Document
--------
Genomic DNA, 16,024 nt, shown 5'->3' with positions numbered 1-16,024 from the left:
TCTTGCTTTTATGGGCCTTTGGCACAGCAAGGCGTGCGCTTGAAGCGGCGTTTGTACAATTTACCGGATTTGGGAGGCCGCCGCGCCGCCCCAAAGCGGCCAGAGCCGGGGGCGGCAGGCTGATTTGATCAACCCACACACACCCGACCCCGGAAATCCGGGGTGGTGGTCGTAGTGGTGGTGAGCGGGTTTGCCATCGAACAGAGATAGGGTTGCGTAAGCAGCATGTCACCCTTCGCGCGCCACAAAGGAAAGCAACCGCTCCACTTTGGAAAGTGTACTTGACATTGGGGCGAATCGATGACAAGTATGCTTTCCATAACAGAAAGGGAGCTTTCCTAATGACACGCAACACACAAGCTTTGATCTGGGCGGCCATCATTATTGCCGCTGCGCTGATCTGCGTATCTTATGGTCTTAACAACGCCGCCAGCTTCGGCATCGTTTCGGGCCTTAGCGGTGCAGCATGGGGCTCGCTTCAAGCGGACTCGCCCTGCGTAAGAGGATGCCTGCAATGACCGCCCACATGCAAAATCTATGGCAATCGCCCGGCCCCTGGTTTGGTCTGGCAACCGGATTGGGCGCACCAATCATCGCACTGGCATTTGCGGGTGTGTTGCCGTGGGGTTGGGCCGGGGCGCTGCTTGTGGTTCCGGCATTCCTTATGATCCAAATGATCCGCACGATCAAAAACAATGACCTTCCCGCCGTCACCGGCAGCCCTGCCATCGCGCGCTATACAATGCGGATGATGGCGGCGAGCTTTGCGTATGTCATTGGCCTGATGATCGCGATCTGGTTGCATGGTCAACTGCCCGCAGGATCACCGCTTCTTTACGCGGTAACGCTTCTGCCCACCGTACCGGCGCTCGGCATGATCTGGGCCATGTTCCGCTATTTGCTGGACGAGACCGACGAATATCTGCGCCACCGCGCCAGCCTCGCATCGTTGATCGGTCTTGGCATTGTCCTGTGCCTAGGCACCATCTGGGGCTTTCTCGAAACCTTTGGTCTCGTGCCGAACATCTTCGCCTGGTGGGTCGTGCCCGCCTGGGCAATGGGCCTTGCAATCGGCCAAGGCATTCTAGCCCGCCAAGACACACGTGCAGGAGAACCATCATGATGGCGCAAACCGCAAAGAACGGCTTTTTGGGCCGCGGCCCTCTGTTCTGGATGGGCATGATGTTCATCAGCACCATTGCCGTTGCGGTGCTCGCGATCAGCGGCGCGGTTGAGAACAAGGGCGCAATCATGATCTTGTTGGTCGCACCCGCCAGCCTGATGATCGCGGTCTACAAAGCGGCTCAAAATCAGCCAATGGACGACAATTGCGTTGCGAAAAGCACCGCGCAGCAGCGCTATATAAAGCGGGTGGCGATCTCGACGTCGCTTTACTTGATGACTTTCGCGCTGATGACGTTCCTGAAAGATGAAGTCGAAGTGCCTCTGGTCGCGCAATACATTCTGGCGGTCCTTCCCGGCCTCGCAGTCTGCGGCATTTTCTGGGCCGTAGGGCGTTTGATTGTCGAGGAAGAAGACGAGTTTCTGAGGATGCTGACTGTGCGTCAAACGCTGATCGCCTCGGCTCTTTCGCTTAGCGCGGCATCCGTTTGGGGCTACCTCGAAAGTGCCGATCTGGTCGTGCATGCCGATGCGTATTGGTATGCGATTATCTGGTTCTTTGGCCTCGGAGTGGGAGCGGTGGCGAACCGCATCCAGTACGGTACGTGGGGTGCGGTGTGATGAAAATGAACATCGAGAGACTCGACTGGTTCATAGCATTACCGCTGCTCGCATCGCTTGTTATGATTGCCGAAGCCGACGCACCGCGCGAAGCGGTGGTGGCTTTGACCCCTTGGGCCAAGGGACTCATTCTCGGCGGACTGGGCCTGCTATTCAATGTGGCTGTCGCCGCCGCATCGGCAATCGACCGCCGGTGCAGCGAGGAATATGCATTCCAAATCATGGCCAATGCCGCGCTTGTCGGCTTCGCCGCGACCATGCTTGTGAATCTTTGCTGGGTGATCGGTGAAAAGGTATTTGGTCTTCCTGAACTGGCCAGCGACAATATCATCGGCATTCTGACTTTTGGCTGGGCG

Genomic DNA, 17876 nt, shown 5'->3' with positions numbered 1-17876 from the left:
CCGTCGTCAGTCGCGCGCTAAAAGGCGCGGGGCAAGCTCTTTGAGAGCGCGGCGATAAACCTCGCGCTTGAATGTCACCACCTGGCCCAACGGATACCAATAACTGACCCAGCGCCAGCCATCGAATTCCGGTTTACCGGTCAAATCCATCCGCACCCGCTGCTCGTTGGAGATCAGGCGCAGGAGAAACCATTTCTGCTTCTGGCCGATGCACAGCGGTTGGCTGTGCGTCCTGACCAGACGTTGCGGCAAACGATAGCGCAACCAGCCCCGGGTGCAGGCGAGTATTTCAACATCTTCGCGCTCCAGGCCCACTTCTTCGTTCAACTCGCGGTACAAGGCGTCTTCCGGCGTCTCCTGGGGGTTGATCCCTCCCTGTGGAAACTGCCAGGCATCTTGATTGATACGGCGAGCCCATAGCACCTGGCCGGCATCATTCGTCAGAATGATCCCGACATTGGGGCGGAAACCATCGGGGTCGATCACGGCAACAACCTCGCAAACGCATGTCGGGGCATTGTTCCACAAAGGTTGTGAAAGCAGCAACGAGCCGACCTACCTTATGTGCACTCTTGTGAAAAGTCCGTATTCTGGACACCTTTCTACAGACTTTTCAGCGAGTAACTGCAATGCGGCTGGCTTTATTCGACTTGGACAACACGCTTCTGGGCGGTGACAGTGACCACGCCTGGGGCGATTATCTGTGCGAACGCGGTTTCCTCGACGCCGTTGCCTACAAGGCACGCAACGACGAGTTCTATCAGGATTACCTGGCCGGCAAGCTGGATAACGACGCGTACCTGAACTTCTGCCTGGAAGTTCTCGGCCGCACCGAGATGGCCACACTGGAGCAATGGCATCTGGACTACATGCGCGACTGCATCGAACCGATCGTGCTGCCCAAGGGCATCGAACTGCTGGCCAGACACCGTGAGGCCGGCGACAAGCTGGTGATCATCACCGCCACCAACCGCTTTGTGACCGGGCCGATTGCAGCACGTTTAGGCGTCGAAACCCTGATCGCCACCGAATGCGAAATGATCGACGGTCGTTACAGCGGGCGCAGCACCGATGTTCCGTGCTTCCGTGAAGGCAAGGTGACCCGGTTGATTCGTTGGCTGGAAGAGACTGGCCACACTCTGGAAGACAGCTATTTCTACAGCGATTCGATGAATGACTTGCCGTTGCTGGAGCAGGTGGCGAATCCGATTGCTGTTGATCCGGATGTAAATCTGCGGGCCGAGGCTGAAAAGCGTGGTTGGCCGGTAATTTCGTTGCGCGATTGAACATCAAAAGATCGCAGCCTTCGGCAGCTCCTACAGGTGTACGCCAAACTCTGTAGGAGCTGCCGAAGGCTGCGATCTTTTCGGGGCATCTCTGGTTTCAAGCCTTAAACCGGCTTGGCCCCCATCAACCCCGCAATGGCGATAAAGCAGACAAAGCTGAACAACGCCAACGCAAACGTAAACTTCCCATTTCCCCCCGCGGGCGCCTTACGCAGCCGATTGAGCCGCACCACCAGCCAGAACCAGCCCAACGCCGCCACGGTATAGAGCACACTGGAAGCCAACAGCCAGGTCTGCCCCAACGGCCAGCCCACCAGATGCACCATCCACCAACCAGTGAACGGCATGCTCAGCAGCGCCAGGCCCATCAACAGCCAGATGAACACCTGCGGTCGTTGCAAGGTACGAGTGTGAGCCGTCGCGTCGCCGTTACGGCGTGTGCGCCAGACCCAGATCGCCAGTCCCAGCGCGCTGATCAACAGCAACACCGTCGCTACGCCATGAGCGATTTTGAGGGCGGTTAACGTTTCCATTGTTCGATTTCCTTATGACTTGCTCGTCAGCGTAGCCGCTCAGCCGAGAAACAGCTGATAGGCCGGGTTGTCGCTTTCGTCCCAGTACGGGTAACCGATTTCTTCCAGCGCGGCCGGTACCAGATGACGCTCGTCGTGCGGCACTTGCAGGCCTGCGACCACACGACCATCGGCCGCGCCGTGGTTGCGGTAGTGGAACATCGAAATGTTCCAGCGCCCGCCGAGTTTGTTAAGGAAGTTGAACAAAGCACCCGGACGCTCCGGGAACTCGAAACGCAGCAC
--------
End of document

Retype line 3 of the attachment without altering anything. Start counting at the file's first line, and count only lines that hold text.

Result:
Genomic DNA, 17876 nt, shown 5'->3' with positions numbered 1-17876 from the left: